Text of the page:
Talkback is an occasional series of review of live talks we’ve attended.
I’ve been listening to speeches the last few months with an eye to “the story.” You know, the example you give that transports you to a place with real sound, smell, taste and an example you can most assuredly repeat. That relatable moment that says I want you to care. And I want you to root for my message.
Yesterday, I went to lunch to hear Jane Goodall. She expectedly talked about reforestation, roots, shoots, chimps, apes, conservation – and waitressing to make enough money to take the boat to Africa to live her dream. Every word was rich with visuals, emotions and passion. She was sweetly elegant and so personable too.
But obviously, that’s not when I was craving a story.
Last night I went with an open mind to an event for women in economic leadership to hear what Irene Navitadad‘s story was going to be. She’s the President of the Global Summit of Women. I like the organization and was invited by a friend, but I really was hoping for a knock out talk.
During her 25 minute keynote at the “WELD KEYNOTE EVENT“ focused on the status of women and where they land on corporate boards, in elected positions and what place women have at the table — the reality is, she told one repeatable story.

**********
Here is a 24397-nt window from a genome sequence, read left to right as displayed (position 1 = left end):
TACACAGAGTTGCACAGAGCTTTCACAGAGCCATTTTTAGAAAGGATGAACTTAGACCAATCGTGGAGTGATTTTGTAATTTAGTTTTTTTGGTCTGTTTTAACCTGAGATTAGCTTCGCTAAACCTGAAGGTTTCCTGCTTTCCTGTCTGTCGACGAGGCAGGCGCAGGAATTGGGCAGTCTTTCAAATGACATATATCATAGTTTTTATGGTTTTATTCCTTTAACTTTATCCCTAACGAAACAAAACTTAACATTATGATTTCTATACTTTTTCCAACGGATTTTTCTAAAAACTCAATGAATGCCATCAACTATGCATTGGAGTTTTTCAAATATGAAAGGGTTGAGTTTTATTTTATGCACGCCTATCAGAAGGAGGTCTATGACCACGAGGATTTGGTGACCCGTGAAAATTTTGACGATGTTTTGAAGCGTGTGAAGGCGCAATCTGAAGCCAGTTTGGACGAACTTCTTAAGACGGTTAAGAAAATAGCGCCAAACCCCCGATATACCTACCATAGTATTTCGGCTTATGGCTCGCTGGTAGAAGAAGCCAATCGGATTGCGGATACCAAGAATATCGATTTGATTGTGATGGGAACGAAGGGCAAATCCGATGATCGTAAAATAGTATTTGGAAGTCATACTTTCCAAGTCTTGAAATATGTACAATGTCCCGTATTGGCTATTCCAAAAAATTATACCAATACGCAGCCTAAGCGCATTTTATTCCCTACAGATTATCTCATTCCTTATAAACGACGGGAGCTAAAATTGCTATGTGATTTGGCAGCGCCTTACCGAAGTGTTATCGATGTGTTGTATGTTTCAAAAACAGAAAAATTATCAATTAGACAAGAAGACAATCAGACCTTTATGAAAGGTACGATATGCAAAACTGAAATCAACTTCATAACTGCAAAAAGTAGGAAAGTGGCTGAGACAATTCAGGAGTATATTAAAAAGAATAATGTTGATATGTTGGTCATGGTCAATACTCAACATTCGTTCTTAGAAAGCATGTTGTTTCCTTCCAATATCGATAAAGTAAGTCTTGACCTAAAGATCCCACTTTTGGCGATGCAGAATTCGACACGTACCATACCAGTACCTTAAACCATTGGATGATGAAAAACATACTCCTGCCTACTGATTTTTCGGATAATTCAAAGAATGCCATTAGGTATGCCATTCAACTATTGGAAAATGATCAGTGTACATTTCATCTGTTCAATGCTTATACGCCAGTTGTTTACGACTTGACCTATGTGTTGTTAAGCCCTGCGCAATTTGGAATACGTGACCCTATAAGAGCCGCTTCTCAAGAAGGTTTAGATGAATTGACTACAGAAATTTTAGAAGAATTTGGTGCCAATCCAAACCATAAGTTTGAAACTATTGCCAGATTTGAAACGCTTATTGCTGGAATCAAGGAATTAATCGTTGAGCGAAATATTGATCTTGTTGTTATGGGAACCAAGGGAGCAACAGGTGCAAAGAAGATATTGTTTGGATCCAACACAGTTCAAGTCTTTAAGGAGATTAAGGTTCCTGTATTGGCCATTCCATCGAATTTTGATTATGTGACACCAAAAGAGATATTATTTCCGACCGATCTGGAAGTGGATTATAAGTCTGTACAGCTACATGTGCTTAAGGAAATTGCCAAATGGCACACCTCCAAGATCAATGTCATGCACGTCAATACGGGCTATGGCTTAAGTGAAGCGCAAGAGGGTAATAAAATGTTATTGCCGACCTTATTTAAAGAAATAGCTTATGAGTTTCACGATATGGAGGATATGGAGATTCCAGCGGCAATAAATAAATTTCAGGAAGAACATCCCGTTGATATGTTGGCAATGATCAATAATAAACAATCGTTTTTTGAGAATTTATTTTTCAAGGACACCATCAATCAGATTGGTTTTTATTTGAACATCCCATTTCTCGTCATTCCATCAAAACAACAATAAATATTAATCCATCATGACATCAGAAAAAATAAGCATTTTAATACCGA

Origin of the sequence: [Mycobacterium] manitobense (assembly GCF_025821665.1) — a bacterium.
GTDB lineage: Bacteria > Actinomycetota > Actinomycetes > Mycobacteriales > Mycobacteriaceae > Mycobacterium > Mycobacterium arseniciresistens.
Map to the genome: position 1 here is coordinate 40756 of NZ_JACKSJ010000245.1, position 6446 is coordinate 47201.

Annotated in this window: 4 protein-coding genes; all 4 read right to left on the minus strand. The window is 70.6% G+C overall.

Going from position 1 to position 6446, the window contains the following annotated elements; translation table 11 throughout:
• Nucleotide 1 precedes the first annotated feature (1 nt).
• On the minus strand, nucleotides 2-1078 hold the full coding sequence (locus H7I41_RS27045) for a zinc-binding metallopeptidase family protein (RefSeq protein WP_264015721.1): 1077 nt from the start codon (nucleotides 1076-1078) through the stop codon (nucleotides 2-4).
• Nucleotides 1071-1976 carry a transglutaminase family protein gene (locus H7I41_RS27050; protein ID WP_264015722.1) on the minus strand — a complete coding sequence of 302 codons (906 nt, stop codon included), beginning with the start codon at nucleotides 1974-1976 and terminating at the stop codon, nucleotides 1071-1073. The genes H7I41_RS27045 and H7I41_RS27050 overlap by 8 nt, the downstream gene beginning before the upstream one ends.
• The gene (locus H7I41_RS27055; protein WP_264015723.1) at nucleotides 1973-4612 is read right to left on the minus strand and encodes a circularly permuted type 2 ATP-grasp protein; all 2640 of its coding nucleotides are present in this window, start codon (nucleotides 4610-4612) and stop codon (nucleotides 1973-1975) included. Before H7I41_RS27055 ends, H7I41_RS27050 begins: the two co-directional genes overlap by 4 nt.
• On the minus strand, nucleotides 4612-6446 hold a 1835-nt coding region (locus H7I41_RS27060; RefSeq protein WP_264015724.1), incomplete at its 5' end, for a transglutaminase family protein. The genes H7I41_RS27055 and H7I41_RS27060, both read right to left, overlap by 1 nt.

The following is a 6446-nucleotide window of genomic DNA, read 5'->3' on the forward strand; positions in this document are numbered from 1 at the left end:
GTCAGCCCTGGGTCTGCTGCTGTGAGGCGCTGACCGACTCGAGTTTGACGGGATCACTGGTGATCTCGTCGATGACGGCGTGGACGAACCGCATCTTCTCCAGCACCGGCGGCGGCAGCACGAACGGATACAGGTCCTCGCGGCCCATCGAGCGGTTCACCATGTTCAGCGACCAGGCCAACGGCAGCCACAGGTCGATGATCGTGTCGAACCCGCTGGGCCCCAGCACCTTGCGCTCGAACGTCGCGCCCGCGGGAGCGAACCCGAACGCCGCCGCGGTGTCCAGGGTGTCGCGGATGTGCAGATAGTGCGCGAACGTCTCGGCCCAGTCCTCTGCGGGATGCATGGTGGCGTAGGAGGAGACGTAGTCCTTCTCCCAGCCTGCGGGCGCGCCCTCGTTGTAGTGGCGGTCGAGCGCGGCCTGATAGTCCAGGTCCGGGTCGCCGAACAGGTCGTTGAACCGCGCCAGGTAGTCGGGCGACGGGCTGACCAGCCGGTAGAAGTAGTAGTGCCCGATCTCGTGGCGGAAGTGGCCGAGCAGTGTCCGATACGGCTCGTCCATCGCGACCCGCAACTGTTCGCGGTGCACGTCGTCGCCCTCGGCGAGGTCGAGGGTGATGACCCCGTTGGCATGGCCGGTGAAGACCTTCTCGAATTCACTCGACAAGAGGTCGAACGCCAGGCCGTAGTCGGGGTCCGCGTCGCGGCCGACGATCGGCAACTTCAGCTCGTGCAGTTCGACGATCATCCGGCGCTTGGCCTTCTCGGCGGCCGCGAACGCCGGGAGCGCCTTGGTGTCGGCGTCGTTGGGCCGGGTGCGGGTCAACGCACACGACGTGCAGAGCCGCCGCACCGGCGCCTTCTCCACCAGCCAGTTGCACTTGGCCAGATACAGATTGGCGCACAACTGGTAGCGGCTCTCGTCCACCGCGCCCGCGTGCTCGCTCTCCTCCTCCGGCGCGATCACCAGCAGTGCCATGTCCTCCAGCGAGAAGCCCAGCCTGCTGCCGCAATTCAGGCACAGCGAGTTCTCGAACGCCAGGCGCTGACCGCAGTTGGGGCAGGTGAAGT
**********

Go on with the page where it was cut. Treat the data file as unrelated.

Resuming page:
And it was about a man.
By all accounts, she was a very energized speaker. Great presence. Good delivery. Nice connection with the audience and seemingly a very approachable, real human. That is important toward the ‘believability’ factor of any talk.
But at a dinner event with 500 attendees, of the five slides she showed, four were (small) charts and graphs. Data from all over the world. Data I wasn’t sure what to do with in my life here in Columbus.
She did have one photo she started with – of a bunch of women opening the stock exchange in Madrid.
By all accounts, it was a story to give her credibility to talk about everything else. But it really wasn’t a story. It was a proof point that she was doing her job well in getting women in great photo ops in places of influence.
I wish I had counted how many facts she shared. They were eloquent facts, indeed. But oh dear, after my 2 glasses of wine, I couldn’t remember one from the next.
So during the Q & A she shared the story of how former CEO of HP Lew Platt‘s wife died and he wanted to be involved in the raising of his children. He had to make unexpected sacrifices to his schedule and consequently, started to change the culture at HP to support other parents who were also raising children. I presume, since she chose to tell the story, that it became a model for many other corporations to follow.
Her point in a roundabout way was that unless women are in positions of influence, policies impacting women and families won’t be affected. She attempted to connect issues of better governance, tighter run meetings (and on time) and maybe another point – but I can’t remember one because I wasn’t transported to the ‘so what’ moment that is best answered with a great story.
So it may be ironic that when the woman that comes to talk to a group of 500 women about women’s place in the world ends up talking about a man.
Now that’s a story I will remember.